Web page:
The Impact Of Political Instability On Human Rights

Governments have many ways of protecting human rights. One method of protecting these rights is the African Charter on Human and Peoples’ Rights. Zimbabwe, as well as 52 other countries in Africa, have signed the Charter. The charter says that ‘every human being shall be entitled to respect for his life and the integrity of his person. No one may be arbitrarily deprived of this right.’  This means that physically harming or killing a person is a violation of their human rights. Despite this, the military have used violence on the protesters. This is a breach of the African charter and violates human rights. This is because the integrity of their persons has been compromised.


Following the 37 year reign of Robert Mugabe, Emmerson Mnangagwa became president of Zimbabwe on August 26th, 2018. Since then he has pledged open government and a programme to stabilise the failing economy and boost foreign investment. Recently, increased prices of basic goods such as fuel, rice and sugar, and high underlying inflation have led to street protests.

There has been lots of violence against the protesters. Hundreds of people have been arrested, and many are being held without reason. Being detained without reason in this way is a human rights violation. The president said that he was ‘appalled’ by the violence and ordered the arrest of the involved officials. The unrest is still ongoing.


In world history,  political unrest such as that in Zimbabwe often leads to violence against citizens. Violence against citizens is a violation of human rights.  There are many examples of political unrest which have lead to this. These include the Tuareg rebellion in Mali, the Kenyan Crisis in 2007 and 2008 and the recent turmoil in Libya. In these examples, huge numbers of people suffered extreme violence and many have died.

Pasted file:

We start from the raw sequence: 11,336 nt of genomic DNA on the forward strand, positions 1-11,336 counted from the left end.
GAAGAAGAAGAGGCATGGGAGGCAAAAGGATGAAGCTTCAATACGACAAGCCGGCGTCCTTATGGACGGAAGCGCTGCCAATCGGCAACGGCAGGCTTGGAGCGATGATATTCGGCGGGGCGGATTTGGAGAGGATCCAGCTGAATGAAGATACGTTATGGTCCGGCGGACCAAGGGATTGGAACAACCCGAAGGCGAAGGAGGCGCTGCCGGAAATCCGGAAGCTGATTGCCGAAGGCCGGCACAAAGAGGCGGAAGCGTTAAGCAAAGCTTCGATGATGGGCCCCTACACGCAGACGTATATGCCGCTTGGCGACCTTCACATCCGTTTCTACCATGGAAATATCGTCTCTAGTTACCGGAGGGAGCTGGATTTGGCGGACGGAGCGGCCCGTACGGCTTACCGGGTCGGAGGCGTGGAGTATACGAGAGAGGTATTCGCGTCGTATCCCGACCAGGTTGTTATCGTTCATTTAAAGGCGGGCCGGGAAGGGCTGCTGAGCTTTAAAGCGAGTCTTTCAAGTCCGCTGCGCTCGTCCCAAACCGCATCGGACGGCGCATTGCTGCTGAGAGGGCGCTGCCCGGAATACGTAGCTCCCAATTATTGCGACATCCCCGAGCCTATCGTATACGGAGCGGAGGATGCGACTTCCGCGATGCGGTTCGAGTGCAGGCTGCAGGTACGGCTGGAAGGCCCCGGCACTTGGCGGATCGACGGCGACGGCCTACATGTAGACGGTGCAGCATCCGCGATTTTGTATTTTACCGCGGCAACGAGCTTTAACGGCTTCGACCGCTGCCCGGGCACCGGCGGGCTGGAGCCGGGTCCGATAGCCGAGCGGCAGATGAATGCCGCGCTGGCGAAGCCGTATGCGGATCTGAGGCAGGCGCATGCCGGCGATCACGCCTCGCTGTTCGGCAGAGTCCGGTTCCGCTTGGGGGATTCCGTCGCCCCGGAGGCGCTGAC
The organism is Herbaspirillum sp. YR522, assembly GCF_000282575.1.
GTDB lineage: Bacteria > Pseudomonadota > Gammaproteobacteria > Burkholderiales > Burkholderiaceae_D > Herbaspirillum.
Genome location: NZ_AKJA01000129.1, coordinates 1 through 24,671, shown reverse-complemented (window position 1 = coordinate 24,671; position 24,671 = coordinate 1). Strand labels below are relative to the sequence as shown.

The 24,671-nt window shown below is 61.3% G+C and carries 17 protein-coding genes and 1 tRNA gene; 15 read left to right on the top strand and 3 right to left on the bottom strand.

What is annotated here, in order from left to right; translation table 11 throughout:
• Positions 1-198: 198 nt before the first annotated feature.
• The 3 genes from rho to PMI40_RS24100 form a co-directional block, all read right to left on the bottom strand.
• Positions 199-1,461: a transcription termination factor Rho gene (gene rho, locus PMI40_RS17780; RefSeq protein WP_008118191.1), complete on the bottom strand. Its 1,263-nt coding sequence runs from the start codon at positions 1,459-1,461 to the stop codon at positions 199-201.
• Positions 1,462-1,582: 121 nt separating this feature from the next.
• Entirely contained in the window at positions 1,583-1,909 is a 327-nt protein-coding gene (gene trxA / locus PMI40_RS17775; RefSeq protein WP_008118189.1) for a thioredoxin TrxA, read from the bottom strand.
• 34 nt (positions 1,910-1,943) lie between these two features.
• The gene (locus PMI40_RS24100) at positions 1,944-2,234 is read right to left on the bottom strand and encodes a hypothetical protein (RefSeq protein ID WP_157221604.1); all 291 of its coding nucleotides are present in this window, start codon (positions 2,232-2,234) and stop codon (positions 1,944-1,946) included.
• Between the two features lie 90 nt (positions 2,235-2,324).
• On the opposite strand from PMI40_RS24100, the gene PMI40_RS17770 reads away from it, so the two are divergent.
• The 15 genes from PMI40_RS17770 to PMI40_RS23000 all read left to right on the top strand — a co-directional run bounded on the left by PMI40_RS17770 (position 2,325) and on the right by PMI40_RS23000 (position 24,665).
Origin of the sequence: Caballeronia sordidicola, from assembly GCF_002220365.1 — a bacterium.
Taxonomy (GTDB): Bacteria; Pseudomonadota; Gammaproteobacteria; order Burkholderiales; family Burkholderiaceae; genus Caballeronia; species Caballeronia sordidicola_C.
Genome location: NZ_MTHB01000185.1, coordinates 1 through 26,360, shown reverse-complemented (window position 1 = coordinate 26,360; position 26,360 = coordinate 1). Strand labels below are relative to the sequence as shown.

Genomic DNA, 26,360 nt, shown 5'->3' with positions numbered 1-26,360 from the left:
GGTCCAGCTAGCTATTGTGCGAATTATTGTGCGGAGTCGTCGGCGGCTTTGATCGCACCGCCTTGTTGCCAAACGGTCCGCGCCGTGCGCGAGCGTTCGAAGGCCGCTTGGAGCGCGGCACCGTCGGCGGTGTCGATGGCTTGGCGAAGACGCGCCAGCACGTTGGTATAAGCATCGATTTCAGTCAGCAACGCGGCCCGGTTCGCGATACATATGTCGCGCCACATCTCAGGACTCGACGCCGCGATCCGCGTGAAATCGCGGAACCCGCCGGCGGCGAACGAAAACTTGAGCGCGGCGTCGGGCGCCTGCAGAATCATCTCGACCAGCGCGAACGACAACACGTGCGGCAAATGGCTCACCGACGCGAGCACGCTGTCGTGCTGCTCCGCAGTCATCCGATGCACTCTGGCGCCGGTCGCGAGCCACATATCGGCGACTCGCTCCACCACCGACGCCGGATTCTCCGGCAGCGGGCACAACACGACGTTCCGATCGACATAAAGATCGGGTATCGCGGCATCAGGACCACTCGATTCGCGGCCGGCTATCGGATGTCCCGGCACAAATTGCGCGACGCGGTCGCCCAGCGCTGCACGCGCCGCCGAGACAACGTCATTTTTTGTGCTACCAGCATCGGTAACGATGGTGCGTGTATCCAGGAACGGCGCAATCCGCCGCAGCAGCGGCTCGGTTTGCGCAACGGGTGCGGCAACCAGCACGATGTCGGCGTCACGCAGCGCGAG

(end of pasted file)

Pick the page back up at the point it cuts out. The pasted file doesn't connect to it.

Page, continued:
It is in times of such political tension that human rights are the most at risk. This is because during political unrest the government is not as strong as usual. If the government isn’t strong, human rights protection may also be weak. Most at risk are minority groups within a society. These can be the protesters themselves as in Zimbabwe, or an ethnic or social minority, such as in the Kenyan Crisis.


Political instability does not mean that human rights should be violated. There should be no excuse for the violation of rights. Despite this, the International Covenant on Civil and Political rights recognises that human rights protection may be limited in times of public emergency. However, the right to life and the right to a fair trial cannot be limited, among others. Political unrest can even bring about positive change in the longer term. This is because it is often a good catalyst for a fairer and better society. Yet, large political upheaval can enable terrible mass suffering to occur unchecked. Everyone should be able to enjoy the basic rights given to them under the African Charter.



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